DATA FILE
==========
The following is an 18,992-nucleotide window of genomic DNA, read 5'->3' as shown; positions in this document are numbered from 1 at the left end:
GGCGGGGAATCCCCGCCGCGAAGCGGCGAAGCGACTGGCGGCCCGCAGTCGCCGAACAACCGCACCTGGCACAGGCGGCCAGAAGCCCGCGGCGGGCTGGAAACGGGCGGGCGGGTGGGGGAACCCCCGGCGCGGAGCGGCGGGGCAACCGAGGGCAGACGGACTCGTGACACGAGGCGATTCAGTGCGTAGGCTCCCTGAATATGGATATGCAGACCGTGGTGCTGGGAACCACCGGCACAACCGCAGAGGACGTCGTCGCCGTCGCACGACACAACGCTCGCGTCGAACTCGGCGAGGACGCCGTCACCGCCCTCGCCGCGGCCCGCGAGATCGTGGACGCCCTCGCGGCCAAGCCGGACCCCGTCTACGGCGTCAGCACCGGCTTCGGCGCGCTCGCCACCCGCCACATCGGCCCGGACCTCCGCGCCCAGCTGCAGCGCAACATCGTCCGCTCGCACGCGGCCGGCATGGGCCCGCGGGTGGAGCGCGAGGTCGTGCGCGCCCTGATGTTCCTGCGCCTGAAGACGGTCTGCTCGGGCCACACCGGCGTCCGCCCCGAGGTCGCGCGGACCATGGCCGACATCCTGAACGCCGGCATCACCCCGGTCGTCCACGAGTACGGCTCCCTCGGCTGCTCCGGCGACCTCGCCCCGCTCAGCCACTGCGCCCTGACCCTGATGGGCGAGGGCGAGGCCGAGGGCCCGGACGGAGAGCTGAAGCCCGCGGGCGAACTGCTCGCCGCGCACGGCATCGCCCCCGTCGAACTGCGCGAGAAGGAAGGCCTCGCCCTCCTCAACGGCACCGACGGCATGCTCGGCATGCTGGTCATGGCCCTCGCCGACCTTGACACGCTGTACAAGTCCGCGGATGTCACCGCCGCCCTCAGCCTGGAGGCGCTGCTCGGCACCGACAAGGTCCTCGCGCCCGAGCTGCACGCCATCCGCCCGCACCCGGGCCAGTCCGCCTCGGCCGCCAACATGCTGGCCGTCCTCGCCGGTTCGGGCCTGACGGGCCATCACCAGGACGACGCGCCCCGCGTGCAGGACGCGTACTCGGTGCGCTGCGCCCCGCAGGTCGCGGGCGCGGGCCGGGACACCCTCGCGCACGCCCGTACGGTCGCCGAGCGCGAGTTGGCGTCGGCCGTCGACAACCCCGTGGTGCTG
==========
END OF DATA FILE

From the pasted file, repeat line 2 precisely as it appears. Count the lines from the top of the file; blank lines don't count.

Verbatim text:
GGCGGGGAATCCCCGCCGCGAAGCGGCGAAGCGACTGGCGGCCCGCAGTCGCCGAACAACCGCACCTGGCACAGGCGGCCAGAAGCCCGCGGCGGGCTGGAAACGGGCGGGCGGGTGGGGGAACCCCCGGCGCGGAGCGGCGGGGCAACCGAGGGCAGACGGACTCGTGACACGAGGCGATTCAGTGCGTAGGCTCCCTGAATATGGATATGCAGACCGTGGTGCTGGGAACCACCGGCACAACCGCAGAGGACGTCGTCGCCGTCGCACGACACAACGCTCGCGTCGAACTCGGCGAGGACGCCGTCACCGCCCTCGCCGCGGCCCGCGAGATCGTGGACGCCCTCGCGGCCAAGCCGGACCCCGTCTACGGCGTCAGCACCGGCTTCGGCGCGCTCGCCACCCGCCACATCGGCCCGGACCTCCGCGCCCAGCTGCAGCGCAACATCGTCCGCTCGCACGCGGCCGGCATGGGCCCGCGGGTGGAGCGCGAGGTCGTGCGCGCCCTGATGTTCCTGCGCCTGAAGACGGTCTGCTCGGGCCACACCGGCGTCCGCCCCGAGGTCGCGCGGACCATGGCCGACATCCTGAACGCCGGCATCACCCCGGTCGTCCACGAGTACGGCTCCCTCGGCTGCTCCGGCGACCTCGCCCCGCTCAGCCACTGCGCCCTGACCCTGATGGGCGAGGGCGAGGCCGAGGGCCCGGACGGAGAGCTGAAGCCCGCGGGCGAACTGCTCGCCGCGCACGGCATCGCCCCCGTCGAACTGCGCGAGAAGGAAGGCCTCGCCCTCCTCAACGGCACCGACGGCATGCTCGGCATGCTGGTCATGGCCCTCGCCGACCTTGACACGCTGTACAAGTCCGCGGATGTCACCGCCGCCCTCAGCCTGGAGGCGCTGCTCGGCACCGACAAGGTCCTCGCGCCCGAGCTGCACGCCATCCGCCCGCACCCGGGCCAGTCCGCCTCGGCCGCCAACATGCTGGCCGTCCTCGCCGGTTCGGGCCTGACGGGCCATCACCAGGACGACGCGCCCCGCGTGCAGGACGCGTACTCGGTGCGCTGCGCCCCGCAGGTCGCGGGCGCGGGCCGGGACACCCTCGCGCACGCCCGTACGGTCGCCGAGCGCGAGTTGGCGTCGGCCGTCGACAACCCCGTGGTGCTG